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Citalopram in the Treatment of Binge-Eating Disorder: A Placebo-Controlled Trial

J Clin Psychiatry 2003;64:807-813

Background: Binge-eating disorder is a newly recognized eating disorder characterized by recurrent episodes of binge eating without compensatory weight loss behaviors. It commonly co-occurs with depressive disorders and obesity. Citalopram is a highly selective serotonin reuptake inhibitor antidepressant. The purpose of this study was to assess the efficacy and safety of citalopram in the treatment of binge-eating disorder.

Method: Thirty-eight outpatients with a DSM-IV diagnosis of binge-eating disorder were enrolled in the study between August 2000 and July 2001 and were randomly assigned to receive either citalopram (N = 19) or placebo (N = 19) in a 6-week, double-blind, flexible-dose (20-60 mg/day) study. The primary measure of efficacy was frequency of binge-eating episodes. Secondary measures included frequency of binge days, body mass index (BMI), weight, Clinical Global Impressions-Severity of Illness scale scores, Yale-Brown Obsessive Compulsive Scale Modified for Binge Eating (YBOCS-BE) scores, Hamilton Rating Scale for Depression (HAM-D) scores, and response categories. The outcome measures were analyzed using 2 random regression methods, with a time trend analysis (primary analysis) and an endpoint analysis. In addition, response categories were analyzed using an exact trend test.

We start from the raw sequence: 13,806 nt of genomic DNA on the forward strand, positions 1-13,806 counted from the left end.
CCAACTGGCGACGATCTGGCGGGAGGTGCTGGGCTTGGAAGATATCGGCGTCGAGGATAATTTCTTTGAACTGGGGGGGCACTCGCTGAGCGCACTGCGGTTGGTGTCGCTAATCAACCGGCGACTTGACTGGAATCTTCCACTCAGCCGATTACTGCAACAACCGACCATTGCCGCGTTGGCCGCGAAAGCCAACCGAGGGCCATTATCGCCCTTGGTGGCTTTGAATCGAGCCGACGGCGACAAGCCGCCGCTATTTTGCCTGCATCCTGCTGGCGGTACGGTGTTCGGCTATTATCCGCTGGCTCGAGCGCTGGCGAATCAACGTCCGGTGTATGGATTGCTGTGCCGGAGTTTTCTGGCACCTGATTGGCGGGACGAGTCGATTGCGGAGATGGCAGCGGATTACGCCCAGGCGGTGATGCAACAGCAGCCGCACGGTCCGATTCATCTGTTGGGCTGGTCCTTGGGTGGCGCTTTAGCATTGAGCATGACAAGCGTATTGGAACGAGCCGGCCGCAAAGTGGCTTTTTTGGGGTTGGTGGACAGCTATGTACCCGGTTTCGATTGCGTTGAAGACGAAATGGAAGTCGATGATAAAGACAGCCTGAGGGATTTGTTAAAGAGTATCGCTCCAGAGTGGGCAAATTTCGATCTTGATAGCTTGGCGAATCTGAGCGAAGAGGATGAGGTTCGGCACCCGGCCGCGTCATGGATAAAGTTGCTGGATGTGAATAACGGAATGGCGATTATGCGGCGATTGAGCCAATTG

Results: Compared with placebo-treated subjects, subjects receiving citalopram (mean dose

of 57.9 mg/day) had a significantly greater rate of reduction in frequency of binge eating (p = .003), frequency of binge days (p < .001), BMI (p < .001), weight (p < .001), severity of illness (p = .028), and YBOCS-BE score (p = .007) and a marginally significant rate of reduction in HAM-D score (p = .053). Differences between groups in response categories were marginally significant (p = .068 for intent-to-treat analysis).

Conclusion: In a 6-week, placebo-controlled, flexible-dose trial, citalopram was efficacious in reducing binge-eating frequency, weight, and severity of illness and was generally well tolerated in subjects with binge-eating disorder.